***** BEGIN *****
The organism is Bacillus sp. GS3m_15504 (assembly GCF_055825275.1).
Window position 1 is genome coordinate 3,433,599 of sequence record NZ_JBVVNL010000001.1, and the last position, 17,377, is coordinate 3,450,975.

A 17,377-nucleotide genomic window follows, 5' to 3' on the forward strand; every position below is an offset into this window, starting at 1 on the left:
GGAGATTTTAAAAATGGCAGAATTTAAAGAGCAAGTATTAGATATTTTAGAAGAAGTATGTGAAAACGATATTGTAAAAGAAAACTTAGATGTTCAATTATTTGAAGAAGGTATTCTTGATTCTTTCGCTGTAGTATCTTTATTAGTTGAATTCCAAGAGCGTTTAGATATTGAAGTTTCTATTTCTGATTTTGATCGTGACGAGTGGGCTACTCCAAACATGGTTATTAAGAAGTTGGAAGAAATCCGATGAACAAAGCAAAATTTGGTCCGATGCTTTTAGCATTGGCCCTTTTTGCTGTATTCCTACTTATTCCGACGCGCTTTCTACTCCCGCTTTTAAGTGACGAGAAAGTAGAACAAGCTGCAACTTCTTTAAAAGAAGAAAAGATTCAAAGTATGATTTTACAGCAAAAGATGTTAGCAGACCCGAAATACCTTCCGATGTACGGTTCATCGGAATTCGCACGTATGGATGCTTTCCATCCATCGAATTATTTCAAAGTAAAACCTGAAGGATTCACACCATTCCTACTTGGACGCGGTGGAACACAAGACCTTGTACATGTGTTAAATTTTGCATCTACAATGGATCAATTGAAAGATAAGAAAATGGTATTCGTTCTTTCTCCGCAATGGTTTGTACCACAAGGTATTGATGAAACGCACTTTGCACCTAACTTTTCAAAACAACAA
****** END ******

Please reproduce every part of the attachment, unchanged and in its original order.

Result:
The organism is Bacillus sp. GS3m_15504 (assembly GCF_055825275.1).
Window position 1 is genome coordinate 3,433,599 of sequence record NZ_JBVVNL010000001.1, and the last position, 17,377, is coordinate 3,450,975.

A 17,377-nucleotide genomic window follows, 5' to 3' on the forward strand; every position below is an offset into this window, starting at 1 on the left:
GGAGATTTTAAAAATGGCAGAATTTAAAGAGCAAGTATTAGATATTTTAGAAGAAGTATGTGAAAACGATATTGTAAAAGAAAACTTAGATGTTCAATTATTTGAAGAAGGTATTCTTGATTCTTTCGCTGTAGTATCTTTATTAGTTGAATTCCAAGAGCGTTTAGATATTGAAGTTTCTATTTCTGATTTTGATCGTGACGAGTGGGCTACTCCAAACATGGTTATTAAGAAGTTGGAAGAAATCCGATGAACAAAGCAAAATTTGGTCCGATGCTTTTAGCATTGGCCCTTTTTGCTGTATTCCTACTTATTCCGACGCGCTTTCTACTCCCGCTTTTAAGTGACGAGAAAGTAGAACAAGCTGCAACTTCTTTAAAAGAAGAAAAGATTCAAAGTATGATTTTACAGCAAAAGATGTTAGCAGACCCGAAATACCTTCCGATGTACGGTTCATCGGAATTCGCACGTATGGATGCTTTCCATCCATCGAATTATTTCAAAGTAAAACCTGAAGGATTCACACCATTCCTACTTGGACGCGGTGGAACACAAGACCTTGTACATGTGTTAAATTTTGCATCTACAATGGATCAATTGAAAGATAAGAAAATGGTATTCGTTCTTTCTCCGCAATGGTTTGTACCACAAGGTATTGATGAAACGCACTTTGCACCTAACTTTTCAAAACAACAA